Deciding whether to buy or sell at MLB's July 31 trade deadline is only half the battle. 

The trade deadline is like a "Going Out of Business" sale at a used car lot. You might find the vehicle that carries you for years to come, or you might end up with a lemon that breaks down a few days later.

Which players on floundering teams are most likely to fall into that latter group?

Based on a combination of how a player's predictive stats compare to previous seasons of his career and to the 2021 norms of the league, we've identified eight key players who figure to get moved before the deadline even though a second-half slump looks likely.

Players are listed in no particular order, outside of oscillating between pitchers and position players.

 

Kyle Gibson, SP, Texas Rangers

In his ninth season in the majors, Kyle Gibson has finally emerged as an ace and made it to an All-Star Game.

Despite an atrocious dud on Opening Day (0.1 IP, 5 ER), Gibson entered the break with a 2.29 ERA and a 1.07 WHIP. That's because he went at least five innings and allowed three or fewer earned runs in each of his next 15 starts.

However, his "luck" rates stand out like a sore thumb compared to how he pitched prior to turning 33.

Gibson's BABIP (.254) is more than 50 points below what his career BABIP was at the start of the season. He's been keeping balls in play far more often than he used to, allowing only 0.71 home runs per nine innings pitched. That number was north of 1.0 in each of the previous five seasons, including a 1.60 rate last year.

Gibson had career marks of 4.57 ERA and 1.42 WHIP from 2013-20, but his xFIP hasn't much changed. After seven consecutive seasons in the 3.80-4.50 range, he's currently at 3.89 xFIP. That more or less suggests he should have a second half that looks more like the past few seasons as opposed to the past few months.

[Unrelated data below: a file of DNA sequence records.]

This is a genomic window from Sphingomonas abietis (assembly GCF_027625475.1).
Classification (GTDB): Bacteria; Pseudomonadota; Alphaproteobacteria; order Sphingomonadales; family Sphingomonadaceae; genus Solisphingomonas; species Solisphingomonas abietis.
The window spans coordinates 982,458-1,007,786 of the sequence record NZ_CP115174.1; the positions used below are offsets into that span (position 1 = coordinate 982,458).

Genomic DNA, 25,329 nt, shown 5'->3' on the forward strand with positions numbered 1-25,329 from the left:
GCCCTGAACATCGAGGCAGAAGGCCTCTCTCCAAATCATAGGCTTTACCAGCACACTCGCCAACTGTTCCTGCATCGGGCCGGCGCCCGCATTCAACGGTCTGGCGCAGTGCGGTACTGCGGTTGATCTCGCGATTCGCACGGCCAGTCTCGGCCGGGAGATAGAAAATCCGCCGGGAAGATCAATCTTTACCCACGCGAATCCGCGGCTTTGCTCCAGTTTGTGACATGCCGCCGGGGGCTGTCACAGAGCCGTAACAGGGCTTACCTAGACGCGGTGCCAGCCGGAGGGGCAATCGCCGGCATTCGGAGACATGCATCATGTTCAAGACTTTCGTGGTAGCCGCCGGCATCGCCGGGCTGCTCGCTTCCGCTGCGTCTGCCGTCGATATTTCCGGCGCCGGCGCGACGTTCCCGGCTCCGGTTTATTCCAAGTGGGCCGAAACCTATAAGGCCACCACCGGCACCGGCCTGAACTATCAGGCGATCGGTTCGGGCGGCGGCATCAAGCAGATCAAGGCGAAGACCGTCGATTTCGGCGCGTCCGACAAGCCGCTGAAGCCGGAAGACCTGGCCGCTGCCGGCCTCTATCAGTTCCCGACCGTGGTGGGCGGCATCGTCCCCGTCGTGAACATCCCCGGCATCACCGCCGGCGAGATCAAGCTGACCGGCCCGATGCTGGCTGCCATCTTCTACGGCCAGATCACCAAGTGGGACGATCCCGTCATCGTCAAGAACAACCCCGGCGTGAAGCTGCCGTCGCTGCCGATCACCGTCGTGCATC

Gibson isn't an average deadline target in terms of contract status, either. His salary will go down in 2022, but he's still signed for $7.7 million next season before becoming a free agent the following winter. That's an absolute steal if he pitches like this for another season-and-a-half, but it would be a tough pill to swallow if he regresses to his normal state.

(Note: This was written prior to Monday night's poor start against Detroit. The regression may have already begun in earnest.)

 

Joey Gallo, OF/DH, Texas Rangers

With Joey Gallo, you know you'll be getting a ton of the three true outcomes. He has either homered (24), walked (72) or struck out (112) in 57.8 percent of his 360 plate appearances this season.

That's a preposterously high number for most players, but it's par for the course for Gallo. He had one of the three true outcomes in 57.5 percent of his plate appearances from 2017-20.

There's no point in expressing any BABIP-related concerns with Gallo, since he's liable to put only three or four balls in play in any given week. However, there's a major risk with hoping that Gallo might be the missing piece of a playoff push: His numbers in September and October are particularly unsightly.

In 319 career plate appearances in those two months, Gallo is batting .187/.292/.396 with a strikeout rate of 41.1 percent. By comparison, from April through August, he triple-slashes .217/.337/.521 with a strikeout rate of 35.8 percent.

The 125-point decline in slugging percentage is the biggest problem. You can live with an astronomical strikeout rate if someone is at least homering once in every 14.2 trips to the plate, like Gallo does for the first five months of the year. When that number balloons to once every 21.3 plate appearances in September and October, though, those strikeouts hurt far more.

Granted, 319 plate appearances is roughly a half-season's worth of data points, and more than 12 percent of those stats came in 2015 and 2016 when he was a September call-up who struggled mightily. But Gallo does seem to consistently struggle at the plate late in the year.